The technician will place your breast (one at a time) on a plastic plate and another plate will be lowered onto your breast. The plates will flatten your breast to hold it still while the X-ray is taken. This process is repeated twice on each breast to get a top and side view.

Once the procedure is complete and the radiographer has captured the images of your breasts, the X-rays will be sent off to a radiologist (a doctor who specialises in reading and interpreting these scans) for analysis. 

The radiologist sends their report to your doctor. If there are any abnormalities that could signal breast cancer, you’ll likely be referred for a biopsy.

Do you need a mammogram?

Although there are various methods that can be used to screen for breast cancer, mammograms are the most effective.

There are different guidelines and recommendations around who should have a mammogram, but the general rule is that women aged 45 and older should be screened at least once every two years.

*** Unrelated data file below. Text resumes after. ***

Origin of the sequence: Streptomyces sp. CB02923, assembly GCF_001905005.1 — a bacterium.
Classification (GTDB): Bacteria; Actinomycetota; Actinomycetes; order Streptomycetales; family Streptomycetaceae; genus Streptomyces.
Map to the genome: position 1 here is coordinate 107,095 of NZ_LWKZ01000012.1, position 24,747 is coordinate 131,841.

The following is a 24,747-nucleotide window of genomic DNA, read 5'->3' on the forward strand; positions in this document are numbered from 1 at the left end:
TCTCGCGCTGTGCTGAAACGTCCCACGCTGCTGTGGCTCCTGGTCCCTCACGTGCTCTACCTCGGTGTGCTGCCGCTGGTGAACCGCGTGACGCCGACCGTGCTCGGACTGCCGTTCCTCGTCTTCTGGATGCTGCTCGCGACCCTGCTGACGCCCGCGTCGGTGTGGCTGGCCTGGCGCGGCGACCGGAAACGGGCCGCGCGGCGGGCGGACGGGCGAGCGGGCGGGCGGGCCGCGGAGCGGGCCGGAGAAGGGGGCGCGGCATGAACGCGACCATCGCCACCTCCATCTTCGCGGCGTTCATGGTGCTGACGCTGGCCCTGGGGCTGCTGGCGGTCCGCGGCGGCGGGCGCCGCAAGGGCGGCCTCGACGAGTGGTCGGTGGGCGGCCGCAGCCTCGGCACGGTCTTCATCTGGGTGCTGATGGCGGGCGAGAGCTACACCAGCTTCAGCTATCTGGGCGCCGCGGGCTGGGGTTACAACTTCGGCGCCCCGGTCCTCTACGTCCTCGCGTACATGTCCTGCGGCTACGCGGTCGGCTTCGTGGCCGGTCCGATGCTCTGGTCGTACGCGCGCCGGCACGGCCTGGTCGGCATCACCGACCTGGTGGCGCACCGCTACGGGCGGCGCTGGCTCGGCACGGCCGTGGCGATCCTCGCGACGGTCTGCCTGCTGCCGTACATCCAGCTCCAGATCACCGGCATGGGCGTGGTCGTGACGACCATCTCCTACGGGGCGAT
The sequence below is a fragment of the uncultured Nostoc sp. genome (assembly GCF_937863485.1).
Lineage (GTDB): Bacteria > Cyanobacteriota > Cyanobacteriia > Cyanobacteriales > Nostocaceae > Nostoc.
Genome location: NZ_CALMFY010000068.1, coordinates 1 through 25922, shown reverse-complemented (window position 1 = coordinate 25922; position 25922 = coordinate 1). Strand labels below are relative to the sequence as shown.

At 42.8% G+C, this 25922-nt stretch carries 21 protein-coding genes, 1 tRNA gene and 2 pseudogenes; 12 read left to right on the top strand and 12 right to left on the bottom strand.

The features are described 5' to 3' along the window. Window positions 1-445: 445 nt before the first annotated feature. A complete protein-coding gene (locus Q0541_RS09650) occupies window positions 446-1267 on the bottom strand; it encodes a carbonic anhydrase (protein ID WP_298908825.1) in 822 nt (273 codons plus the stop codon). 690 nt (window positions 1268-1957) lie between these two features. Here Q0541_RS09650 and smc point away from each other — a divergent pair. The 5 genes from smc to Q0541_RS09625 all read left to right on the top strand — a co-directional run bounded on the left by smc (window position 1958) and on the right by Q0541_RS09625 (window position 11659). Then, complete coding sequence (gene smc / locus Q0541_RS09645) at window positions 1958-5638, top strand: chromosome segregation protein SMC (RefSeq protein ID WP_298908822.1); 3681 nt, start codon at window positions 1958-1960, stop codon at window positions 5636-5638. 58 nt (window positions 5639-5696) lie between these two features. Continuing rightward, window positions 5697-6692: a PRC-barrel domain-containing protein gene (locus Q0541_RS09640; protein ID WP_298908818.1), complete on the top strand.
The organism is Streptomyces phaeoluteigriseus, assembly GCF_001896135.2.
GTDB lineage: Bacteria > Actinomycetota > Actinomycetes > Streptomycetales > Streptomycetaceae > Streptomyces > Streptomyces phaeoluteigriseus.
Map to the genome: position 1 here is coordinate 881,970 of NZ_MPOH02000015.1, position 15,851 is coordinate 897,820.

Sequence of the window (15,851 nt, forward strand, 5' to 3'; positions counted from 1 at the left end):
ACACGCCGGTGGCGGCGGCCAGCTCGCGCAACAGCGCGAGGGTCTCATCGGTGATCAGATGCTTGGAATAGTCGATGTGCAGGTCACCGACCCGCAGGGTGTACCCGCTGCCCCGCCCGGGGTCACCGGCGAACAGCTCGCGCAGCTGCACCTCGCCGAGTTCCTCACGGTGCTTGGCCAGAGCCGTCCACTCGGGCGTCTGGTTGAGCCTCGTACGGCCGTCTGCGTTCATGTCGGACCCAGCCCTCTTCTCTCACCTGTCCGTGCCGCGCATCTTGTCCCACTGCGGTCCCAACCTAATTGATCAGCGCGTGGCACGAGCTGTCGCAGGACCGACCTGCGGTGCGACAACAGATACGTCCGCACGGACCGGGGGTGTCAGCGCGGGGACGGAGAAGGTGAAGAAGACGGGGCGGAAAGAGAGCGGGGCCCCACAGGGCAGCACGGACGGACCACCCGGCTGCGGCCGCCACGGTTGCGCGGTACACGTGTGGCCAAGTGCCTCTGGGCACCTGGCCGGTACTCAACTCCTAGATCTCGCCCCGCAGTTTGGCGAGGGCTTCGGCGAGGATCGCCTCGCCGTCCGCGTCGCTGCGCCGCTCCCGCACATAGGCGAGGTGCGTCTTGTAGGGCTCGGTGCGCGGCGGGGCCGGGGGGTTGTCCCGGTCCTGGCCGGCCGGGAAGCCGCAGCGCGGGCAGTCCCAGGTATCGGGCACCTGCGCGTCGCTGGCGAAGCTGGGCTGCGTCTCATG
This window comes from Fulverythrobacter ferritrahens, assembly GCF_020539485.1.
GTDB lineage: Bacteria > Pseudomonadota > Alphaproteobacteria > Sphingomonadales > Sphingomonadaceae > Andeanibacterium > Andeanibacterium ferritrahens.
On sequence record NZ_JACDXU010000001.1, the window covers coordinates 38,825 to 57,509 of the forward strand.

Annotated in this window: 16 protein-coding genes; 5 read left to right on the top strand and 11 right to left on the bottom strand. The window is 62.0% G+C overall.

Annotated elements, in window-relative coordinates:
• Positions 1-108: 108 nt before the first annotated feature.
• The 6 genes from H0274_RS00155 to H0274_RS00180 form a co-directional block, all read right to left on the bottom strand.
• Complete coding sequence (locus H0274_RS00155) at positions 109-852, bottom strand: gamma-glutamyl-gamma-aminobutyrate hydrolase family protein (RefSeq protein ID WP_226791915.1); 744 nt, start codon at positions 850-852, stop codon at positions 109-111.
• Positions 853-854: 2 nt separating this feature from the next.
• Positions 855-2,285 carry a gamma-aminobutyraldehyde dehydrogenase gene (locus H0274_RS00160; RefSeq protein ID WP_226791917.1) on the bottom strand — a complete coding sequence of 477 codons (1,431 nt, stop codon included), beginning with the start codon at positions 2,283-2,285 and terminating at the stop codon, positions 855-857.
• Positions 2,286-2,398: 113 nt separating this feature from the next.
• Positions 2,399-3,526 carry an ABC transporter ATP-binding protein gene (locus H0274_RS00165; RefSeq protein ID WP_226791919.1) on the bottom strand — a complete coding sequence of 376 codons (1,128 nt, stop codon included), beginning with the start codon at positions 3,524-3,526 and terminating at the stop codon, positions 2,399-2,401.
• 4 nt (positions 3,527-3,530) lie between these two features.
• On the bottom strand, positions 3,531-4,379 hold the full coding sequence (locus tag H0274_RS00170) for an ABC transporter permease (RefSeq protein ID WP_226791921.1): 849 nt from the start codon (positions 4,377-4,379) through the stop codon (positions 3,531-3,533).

This is because your risk of developing breast cancer increases significantly as you age. According to the American Cancer Society, 80% of women diagnosed with breast cancer in the USA each year are over the age of 45 and about 43% of that number are 65 or older.

There are other factors that will affect whether you need to have a mammogram, too. Women who have tested positive for the BRCA mutation, those who have previously survived breast cancer and those who have a family history of the illness are recommended to start mammography screening earlier and have more frequent exams.

Keep in mind that these are general guidelines and you should talk to your healthcare provider about when you should start getting mammograms as well as how often you should be screened.

See also: A Round-Up of the Latest Breast Cancer Statistics

Are mammograms safe?

Mammography has been the main method for detecting and diagnosing breast cancer since the mid-1960s and has been shown to be safe.